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How do you temporarily suspend change tracking? RRS feed

  • Question

  • I am investigating Linq to entities for an upcomming project upgrade.  The current distributed application receives notification messages via message queues that contain status changes and new RowVersion values. When applying the updates from the messages we need to temporarily suspend database change tracking as these changes are already in the database. I can't seem to find the correct way to do this. Is the AutoDetectChangesEnabled the way to do this?
    Tuesday, September 20, 2011 9:45 PM

Answers

  • In that case, I think what you want to do is simple Detach your object and then reattach at a later time.  Something like this:

    context.MyObjects.Detach(MyObject);
    
    //update some stuff on MyObject
    ....
    
    context.MyObjects.Attach(MyObject);
    
    


    Now, MyObject will have been changed, but the state of the object and properties that got changed will not be marked as "changed" so they won't be persisted back to the database.

     


    Tom Overton
    • Marked as answer by Larcolais Gong Tuesday, September 27, 2011 8:39 AM
    Wednesday, September 21, 2011 2:00 PM

All replies

  • You can do it by setting the MergeOption on your particular entity:

    context.MyEntity.MergeOption = MergeOption.NoTracking;  
    


    Another thing you can do is disable proxy creation, which will also make it so there is no change tracking:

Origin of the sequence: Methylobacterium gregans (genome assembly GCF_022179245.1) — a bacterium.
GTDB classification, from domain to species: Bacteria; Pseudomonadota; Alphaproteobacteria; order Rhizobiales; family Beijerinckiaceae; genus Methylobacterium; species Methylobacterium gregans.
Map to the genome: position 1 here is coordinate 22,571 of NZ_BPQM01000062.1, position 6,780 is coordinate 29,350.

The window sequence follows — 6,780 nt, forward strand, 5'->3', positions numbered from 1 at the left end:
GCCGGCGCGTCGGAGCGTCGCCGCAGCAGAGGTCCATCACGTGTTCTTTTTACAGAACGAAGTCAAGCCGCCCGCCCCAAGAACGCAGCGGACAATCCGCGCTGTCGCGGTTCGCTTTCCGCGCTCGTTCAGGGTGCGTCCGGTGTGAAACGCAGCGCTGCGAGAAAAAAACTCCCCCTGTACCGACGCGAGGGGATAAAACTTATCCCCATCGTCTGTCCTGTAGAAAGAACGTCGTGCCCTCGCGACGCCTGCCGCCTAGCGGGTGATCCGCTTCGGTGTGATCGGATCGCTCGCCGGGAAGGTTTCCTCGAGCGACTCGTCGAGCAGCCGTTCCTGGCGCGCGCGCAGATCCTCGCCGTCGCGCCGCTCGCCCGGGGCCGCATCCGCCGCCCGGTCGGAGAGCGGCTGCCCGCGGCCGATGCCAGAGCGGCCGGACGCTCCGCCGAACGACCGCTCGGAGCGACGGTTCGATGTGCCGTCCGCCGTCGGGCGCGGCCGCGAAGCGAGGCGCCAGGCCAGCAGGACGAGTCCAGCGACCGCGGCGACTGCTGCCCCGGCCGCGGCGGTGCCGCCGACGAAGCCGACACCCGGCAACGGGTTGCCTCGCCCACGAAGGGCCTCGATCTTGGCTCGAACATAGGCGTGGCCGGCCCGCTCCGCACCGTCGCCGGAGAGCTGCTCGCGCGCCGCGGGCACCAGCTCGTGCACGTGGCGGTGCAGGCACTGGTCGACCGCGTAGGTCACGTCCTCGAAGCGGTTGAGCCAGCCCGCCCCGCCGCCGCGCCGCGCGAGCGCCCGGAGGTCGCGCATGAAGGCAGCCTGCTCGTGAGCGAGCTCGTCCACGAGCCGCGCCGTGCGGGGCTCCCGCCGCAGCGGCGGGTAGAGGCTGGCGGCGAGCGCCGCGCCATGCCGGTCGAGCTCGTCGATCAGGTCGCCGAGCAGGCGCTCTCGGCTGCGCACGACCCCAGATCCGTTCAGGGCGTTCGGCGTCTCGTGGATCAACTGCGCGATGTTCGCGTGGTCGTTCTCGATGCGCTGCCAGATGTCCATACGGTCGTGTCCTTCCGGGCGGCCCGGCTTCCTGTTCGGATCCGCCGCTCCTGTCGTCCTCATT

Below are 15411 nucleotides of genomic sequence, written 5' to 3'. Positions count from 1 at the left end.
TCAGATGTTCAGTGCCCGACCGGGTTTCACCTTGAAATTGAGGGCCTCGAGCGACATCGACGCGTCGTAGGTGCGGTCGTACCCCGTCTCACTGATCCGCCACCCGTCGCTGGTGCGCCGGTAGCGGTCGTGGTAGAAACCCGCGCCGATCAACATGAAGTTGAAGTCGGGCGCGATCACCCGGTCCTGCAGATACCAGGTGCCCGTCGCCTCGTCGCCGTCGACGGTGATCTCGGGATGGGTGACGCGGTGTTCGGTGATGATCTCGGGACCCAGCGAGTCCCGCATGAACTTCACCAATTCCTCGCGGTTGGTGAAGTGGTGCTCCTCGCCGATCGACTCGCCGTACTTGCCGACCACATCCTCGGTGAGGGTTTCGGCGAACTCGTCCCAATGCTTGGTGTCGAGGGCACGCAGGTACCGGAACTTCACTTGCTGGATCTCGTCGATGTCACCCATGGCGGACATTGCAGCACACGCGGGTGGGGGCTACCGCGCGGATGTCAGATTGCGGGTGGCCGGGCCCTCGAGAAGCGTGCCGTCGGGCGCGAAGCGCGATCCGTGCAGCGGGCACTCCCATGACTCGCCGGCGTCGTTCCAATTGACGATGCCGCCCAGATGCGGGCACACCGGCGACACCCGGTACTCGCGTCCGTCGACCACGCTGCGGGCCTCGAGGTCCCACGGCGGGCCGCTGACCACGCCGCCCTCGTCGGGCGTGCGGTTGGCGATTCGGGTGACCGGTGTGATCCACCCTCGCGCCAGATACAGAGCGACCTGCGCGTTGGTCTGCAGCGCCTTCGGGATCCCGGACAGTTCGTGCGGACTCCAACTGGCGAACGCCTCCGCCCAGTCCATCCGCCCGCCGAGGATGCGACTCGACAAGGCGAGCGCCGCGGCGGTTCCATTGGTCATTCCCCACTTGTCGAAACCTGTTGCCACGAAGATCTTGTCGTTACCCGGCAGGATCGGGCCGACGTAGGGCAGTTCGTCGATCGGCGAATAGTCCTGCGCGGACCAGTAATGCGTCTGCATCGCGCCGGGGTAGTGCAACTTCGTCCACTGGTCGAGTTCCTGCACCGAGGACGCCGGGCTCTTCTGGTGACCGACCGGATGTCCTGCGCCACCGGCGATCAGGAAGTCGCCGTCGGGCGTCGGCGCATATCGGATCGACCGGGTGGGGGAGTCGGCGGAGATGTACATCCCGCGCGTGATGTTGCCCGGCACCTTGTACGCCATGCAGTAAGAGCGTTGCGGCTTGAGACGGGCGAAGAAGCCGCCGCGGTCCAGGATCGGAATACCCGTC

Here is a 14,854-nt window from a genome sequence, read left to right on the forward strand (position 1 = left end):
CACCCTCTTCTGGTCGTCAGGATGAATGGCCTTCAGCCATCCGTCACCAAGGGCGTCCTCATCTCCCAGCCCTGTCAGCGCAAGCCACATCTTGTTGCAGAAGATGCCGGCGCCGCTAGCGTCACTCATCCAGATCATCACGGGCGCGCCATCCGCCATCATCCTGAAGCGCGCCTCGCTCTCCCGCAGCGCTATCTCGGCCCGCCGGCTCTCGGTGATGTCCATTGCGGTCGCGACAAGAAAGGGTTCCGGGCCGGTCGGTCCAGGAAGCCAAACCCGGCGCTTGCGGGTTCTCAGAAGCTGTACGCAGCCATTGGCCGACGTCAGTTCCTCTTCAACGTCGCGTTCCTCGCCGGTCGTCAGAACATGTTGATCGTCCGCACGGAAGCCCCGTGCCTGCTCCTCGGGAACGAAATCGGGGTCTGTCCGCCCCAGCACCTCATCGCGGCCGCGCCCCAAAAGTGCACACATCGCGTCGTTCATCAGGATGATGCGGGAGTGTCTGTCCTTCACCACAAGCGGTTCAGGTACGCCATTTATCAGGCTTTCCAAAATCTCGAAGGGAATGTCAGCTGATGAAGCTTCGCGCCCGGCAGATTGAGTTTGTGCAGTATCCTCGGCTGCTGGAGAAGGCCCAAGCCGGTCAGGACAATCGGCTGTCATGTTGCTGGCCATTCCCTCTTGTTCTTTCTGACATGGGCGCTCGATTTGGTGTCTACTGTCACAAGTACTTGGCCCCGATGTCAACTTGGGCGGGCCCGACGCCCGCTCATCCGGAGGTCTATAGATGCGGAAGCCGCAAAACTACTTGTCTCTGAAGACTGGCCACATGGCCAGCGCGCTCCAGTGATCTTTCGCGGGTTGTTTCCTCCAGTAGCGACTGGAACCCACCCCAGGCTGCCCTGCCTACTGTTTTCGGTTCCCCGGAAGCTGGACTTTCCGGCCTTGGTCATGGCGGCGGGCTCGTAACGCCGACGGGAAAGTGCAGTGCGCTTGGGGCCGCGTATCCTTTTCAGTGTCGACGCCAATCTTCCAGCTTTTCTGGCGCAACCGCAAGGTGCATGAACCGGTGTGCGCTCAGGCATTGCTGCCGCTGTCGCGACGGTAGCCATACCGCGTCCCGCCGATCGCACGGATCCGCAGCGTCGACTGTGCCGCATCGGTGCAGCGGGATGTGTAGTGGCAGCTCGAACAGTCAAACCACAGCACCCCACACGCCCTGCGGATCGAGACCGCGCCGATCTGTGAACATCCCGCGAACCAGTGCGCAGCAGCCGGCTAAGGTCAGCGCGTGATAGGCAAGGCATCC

context.ContextOptions.ProxyCreationEnabled = false;
    



    Tom Overton
    Tuesday, September 20, 2011 11:50 PM
  • Thanks for your answer Tom.

    I don't think it answers the problem as the object I want to suspend from tracking is already in memory and should normally be tracked.

    I need somthing like:

    myObject.SuspendTracking
    some simple assignments from a WCF message that reflects DB changes already made by some other process on some other machine.
    myObject.ResumeTracking

     


    • Edited by Synesis Wednesday, September 21, 2011 1:38 PM
    Wednesday, September 21, 2011 1:36 PM
  • In that case, I think what you want to do is simple Detach your object and then reattach at a later time.  Something like this:

    context.MyObjects.Detach(MyObject);
    
    //update some stuff on MyObject
    ....
    
    context.MyObjects.Attach(MyObject);
    
    


    Now, MyObject will have been changed, but the state of the object and properties that got changed will not be marked as "changed" so they won't be persisted back to the database.

     


    Tom Overton
    • Marked as answer by Larcolais Gong Tuesday, September 27, 2011 8:39 AM
    Wednesday, September 21, 2011 2:00 PM
  • Thanks again.

     

    Wednesday, September 21, 2011 2:13 PM